If you are noticing changes in your child’s vision, or if your child mentions having blurry vision or trouble seeing, you must schedule an appointment with your child’s pediatrician as soon as possible. While your pediatrician does have the tools necessary for hearing and vision screenings, they can also refer your child to a pediatric optometrist who can provide further and specialized vision testing and fit them with glasses, if necessary.
The Importance of Vitamin D
Where to Get Vitamin D
Children get about 80 percent of their vitamin D from sunlight. So if your child doesn’t spend much time outdoors (especially during the winter months) it’s a good idea to talk with your pediatrician about ways to ensure that your child is getting enough vitamin D.
Children with certain health problems such as cystic fibrosis or celiac disease, as well as children who’ve undergone bone surgeries may require more vitamin D. This is something you should discuss with your pediatrician. Children over 1-year-old need at least 600 IU of vitamin D (or more) a day. Ideally, children should get around 1,000 IU of vitamin D per day.
We also know that too much time in the sun can also pose risks for children, especially their skin. During the summer months, children only need a few minutes a day in the sun to get enough vitamin D. During the winter months, kids should get about 2-3 hours per week. Children under 6 months old should never be placed in direct sunlight.
Children with darker skin will also need to spend more time in the sun to produce the same levels of vitamin D as kids with lighter skin. Just sitting inside near windows won’t be enough for your child’s body to produce vitamin D.
Any temperature over 90F poses a serious health risk, especially to kids. When temperatures are at or above 90F here’s what you can do to keep your little ones safe:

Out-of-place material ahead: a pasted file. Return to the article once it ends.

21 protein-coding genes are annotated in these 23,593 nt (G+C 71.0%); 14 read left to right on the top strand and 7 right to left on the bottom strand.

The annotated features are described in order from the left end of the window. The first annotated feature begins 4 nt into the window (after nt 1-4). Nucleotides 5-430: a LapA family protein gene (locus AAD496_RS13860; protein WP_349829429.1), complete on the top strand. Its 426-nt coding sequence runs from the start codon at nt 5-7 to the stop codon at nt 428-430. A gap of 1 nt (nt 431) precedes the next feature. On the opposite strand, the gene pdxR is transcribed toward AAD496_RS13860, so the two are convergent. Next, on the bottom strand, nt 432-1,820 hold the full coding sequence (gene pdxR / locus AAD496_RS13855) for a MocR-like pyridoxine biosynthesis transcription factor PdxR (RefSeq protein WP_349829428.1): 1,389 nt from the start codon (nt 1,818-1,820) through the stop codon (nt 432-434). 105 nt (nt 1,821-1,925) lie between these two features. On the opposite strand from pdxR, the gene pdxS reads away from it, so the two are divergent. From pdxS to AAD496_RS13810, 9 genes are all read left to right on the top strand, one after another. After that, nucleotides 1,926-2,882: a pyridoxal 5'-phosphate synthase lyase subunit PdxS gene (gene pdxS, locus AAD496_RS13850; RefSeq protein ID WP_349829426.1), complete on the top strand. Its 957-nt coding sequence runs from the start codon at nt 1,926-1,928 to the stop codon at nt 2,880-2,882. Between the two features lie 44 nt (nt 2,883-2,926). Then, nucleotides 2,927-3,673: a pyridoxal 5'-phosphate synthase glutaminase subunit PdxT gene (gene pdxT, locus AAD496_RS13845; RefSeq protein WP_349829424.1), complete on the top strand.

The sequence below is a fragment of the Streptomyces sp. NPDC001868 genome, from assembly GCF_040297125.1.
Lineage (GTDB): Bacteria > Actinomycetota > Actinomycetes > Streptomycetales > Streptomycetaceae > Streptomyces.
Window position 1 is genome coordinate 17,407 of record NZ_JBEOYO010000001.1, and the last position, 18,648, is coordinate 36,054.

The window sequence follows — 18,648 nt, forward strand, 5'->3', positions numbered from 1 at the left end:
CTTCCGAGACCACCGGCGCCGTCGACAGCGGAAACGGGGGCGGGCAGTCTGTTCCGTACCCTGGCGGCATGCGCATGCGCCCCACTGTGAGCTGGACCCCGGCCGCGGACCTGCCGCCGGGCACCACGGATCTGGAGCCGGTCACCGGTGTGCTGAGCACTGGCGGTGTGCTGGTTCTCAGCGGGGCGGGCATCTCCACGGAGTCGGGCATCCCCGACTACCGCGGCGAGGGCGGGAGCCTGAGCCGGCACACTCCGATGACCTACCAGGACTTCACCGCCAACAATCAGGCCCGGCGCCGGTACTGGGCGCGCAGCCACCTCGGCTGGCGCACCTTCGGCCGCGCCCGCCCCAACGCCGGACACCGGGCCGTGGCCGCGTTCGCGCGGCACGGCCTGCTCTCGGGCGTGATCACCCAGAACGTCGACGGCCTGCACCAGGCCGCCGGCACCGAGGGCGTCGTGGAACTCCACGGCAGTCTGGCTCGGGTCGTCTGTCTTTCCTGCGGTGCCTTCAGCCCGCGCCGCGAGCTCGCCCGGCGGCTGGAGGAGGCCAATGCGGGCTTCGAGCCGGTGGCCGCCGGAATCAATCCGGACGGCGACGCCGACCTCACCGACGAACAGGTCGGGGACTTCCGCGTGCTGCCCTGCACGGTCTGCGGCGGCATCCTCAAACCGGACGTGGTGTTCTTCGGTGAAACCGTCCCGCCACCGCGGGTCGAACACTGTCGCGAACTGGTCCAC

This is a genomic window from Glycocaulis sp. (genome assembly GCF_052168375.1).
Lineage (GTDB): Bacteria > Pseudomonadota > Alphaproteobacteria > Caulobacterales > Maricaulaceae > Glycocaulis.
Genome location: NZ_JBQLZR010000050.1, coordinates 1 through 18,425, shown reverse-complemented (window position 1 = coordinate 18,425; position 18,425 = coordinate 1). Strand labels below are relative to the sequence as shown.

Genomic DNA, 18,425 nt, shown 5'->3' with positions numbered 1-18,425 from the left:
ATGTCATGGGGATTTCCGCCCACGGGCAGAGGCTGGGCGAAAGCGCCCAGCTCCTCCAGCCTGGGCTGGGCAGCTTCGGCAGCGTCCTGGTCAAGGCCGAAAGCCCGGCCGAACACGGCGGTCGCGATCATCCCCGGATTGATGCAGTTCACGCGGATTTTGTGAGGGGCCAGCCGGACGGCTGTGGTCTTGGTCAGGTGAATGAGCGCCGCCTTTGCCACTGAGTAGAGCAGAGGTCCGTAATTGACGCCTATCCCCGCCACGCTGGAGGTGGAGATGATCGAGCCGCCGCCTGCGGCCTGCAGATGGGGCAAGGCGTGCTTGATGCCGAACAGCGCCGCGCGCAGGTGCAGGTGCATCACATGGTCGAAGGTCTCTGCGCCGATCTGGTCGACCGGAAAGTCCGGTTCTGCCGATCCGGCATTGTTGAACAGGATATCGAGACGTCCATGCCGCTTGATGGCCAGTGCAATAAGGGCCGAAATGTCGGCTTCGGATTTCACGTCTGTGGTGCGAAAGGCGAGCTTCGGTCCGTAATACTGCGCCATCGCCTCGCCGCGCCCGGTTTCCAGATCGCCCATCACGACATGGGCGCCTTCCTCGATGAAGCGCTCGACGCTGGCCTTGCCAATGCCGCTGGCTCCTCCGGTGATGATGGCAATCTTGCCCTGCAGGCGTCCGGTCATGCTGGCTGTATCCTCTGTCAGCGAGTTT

Find an air-conditioned environment: If you don’t have AC in your home, it’s important to find a space that does. Make an action plan for where you can go if the temperatures become so high that you cannot safely stay in your home. You may need to stay with someone who does have AC or find free spaces such as a public library, which should also have AC.
Drink (lots of) water: You and your children must be also drinking enough water, especially on those super-hot days. While kids should normally get eight 8-oz glasses of water if a child is particularly active or it’s hot out, they must be drinking even more water to replenish what’s being lost.
Wear the appropriate clothes: Just as you need a coat and gloves to protect your skin during the cold winter months, you also need to wear the appropriate clothes for those brutally hot days. Make sure your child is wearing light-colored clothes made from lightweight, absorbent materials that will wick away sweat. Since kids are less likely to sweat than adults, it’s important to keep them in the coolest and lightest clothes possible.
Stay cool: Whether jumping through the sprinkler system or simply hopping in a cold shower, there are easy steps you can take to help your child cool down when they complain of being too hot! If there is a swimming pool nearby, this is also a great and fun way to keep cool.
Whether you have questions about keeping your child safe during the summer months or you simply need to schedule their next well-child visit, a pediatrician is going to be the first doctor you turn to for your child’s health and wellbeing. Keeping your child safe this summer doesn’t have to be difficult, but if you have questions or concerns don’t hesitate to call.